For most of us out there, the deepest we'll entrench ourselves in the Fashion Weeks of the world is a quick squiz at the Mail Online to see who's wreaking scandal in the latest Burberry. We're far too busy paying the bills, washing our smalls, administering Calpol and watching Sport Relief's Bake Off.
There are many, many other ways that we, the Greater Normal Public (GNP), can adopt and interpret the more wearable trends for Autumn/Winter. And what a delectable choice we have. From the stunning sequins of Preen to the gorgeous gowns of Emilia Wickstead; the drop-dead swoony dresses of Daks to the endless hipsta ensembles of Isa Arfen.
I've grown tired of watching low-budget beauty brands pick and choose when and when not to cater to women of colour, tired of applauding the beauty industry for its progression when it's still making women of colour feel like we are worth less.
Challenging the dominance of the white model, for example, in a country with a history of colonialism is an inevitable part of progress. It is about moving beyond the limitations of the past. High fashion would do well to be a part of this.
The Fashion Industry Is Walking the Green Mile to Its Demise If It Doesn't Listen to the Cries of the People
A wheelchair, a lack of symmetry, a few lumps and bumps, freckles, dark skin, short legs, full arms and frizzy hair, are not bad things. They are part of human beings. They belong to real lives that are being lived everyday, who are being subliminally rejected every single day. It begins with the designers. You have a job to do. You have a platform and a responsibility. You have a power to make anyone in the world feel beautiful at your fingertips, which is one of the greatest gifts you can give to a person. Prove that you have the imagination, will, and basic talent to be able to make something that isn't solely a walking rail, look spectacular.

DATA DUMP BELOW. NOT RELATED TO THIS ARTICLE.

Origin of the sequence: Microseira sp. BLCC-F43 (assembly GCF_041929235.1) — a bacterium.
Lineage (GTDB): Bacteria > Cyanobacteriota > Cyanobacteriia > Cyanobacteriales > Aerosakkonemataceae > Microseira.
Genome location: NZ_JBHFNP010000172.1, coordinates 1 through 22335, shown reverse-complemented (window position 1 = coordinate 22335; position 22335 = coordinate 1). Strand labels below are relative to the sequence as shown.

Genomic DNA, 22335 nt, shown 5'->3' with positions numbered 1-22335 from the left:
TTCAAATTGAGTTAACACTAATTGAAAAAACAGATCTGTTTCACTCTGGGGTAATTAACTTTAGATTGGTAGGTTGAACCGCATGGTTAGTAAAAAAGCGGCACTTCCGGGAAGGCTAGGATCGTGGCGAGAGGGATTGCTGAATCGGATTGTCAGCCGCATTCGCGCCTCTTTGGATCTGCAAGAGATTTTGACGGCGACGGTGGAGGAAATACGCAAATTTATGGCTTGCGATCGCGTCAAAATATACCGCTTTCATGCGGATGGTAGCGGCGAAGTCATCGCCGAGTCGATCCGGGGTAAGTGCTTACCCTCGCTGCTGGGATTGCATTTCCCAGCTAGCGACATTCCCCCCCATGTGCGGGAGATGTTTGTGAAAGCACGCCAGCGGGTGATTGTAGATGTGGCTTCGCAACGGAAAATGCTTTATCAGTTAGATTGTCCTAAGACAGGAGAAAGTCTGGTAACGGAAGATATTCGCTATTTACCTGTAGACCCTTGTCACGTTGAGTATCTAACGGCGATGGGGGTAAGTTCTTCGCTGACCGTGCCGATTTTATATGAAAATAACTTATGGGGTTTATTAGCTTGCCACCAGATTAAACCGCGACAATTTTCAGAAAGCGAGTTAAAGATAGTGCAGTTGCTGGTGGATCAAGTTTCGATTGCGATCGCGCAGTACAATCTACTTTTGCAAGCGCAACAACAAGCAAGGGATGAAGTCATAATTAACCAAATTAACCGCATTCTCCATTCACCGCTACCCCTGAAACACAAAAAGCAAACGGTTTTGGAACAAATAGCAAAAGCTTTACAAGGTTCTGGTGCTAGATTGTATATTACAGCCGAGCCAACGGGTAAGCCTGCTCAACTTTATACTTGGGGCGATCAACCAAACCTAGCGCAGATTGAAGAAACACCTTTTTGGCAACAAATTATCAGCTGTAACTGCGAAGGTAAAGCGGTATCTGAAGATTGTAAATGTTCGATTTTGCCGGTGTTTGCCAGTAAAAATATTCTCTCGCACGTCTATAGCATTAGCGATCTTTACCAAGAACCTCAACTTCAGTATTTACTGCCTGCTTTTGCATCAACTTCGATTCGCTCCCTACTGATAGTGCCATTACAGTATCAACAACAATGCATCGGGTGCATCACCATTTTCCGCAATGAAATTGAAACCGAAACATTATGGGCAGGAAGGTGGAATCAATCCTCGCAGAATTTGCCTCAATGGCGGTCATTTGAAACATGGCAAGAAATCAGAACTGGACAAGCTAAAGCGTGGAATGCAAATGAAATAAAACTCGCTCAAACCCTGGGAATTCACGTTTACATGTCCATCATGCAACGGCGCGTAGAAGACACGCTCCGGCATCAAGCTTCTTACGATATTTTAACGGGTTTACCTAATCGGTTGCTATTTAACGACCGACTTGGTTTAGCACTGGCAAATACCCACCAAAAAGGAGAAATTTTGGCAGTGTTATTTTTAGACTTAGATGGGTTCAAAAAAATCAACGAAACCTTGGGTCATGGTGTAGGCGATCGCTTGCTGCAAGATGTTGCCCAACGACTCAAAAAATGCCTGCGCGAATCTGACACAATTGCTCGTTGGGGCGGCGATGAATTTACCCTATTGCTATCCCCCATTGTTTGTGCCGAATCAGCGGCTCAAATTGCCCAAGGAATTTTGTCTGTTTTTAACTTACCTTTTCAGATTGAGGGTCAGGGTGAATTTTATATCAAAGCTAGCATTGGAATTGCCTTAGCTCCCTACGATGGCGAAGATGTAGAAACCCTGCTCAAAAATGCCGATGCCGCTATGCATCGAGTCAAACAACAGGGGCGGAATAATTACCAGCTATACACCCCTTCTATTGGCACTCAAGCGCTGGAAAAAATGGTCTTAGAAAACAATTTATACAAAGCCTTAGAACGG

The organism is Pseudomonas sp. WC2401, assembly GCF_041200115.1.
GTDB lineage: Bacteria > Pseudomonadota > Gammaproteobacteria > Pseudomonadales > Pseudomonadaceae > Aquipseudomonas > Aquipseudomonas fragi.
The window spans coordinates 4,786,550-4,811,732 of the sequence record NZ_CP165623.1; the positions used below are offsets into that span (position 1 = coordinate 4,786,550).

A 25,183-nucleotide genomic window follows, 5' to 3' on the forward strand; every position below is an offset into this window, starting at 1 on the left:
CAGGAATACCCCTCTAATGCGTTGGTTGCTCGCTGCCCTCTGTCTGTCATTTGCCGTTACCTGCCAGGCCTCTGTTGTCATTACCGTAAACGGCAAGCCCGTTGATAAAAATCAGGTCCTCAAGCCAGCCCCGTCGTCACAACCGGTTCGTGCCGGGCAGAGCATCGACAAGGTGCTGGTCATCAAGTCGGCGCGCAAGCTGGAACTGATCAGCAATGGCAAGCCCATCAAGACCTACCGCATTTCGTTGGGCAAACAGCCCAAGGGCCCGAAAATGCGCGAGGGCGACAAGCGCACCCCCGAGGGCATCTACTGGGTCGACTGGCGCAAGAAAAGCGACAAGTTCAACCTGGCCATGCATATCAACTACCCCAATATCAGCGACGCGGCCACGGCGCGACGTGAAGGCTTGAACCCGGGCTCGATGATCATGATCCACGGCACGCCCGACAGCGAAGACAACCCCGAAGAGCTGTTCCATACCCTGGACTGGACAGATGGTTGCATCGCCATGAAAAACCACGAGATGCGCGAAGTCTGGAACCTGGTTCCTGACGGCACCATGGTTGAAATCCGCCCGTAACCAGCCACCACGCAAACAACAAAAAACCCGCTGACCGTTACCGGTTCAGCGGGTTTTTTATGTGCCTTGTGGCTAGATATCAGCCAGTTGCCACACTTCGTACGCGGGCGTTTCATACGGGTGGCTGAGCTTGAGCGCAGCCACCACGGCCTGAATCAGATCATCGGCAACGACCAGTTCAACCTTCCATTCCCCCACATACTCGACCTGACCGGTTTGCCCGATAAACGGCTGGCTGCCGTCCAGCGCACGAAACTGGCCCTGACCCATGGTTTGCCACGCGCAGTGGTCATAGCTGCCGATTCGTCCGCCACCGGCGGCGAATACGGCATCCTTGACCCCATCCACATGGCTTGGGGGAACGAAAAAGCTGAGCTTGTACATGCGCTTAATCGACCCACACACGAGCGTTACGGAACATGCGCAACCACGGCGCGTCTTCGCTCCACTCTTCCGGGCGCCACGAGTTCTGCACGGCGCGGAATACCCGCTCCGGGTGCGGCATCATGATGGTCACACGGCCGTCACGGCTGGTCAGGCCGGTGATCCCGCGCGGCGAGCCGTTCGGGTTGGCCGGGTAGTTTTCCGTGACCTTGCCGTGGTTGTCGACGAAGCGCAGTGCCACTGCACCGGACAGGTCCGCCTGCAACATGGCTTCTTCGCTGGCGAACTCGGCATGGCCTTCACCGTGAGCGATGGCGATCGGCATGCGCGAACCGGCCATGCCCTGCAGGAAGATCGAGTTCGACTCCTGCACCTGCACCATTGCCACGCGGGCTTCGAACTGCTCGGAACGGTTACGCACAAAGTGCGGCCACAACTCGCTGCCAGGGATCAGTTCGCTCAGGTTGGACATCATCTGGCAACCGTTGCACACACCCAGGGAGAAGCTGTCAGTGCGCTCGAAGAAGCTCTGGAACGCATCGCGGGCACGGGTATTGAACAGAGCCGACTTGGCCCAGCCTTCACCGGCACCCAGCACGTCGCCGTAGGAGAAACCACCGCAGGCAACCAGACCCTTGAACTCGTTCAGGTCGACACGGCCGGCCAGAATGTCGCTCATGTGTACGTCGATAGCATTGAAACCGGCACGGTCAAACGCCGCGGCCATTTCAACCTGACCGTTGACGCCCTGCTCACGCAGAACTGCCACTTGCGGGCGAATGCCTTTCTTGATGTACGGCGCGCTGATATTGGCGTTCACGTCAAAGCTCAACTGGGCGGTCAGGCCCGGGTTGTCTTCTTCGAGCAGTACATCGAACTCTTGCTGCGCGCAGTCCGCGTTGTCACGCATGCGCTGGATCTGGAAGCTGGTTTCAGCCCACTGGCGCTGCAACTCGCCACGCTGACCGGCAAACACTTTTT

The fashion and beauty industries inhabit a world where images are necessarily glamorous and above all youthful and where they are not, those images are either digitally altered or used to shock and provoke. But, I would suggest, there is another way.
Being a disabled young woman and model can at times be disheartening. Living a life that is a daily physical struggle is hard-going. Having to think through all the smallest little details before even leave the house is itself exhausting at times.
We continue to believe that industry self-regulation is the way forward. We think this can be achieved by the public applying moral pressure to fashion brands. Social media, in our opinion, is the perfect conduit. After all we have seen how swiftly the 'Are You Beach Body Ready?' protest spread. The 'Ice Bucket Challenge' is another analogy.
Bella sets her camera up on a tripod, making sure to position it in front of a window to get the most light. She checks herself in the camera screen, brushes her hair behind her ears, and takes a deep breath.
2015 was a great year for MoD, seeing many changes within the fashion industry, with the rise of the plus size model hitting headlines thanks to models like curvy model Ashley Graham and her tribe, taking to the catwalks and flaunting there curves with pride.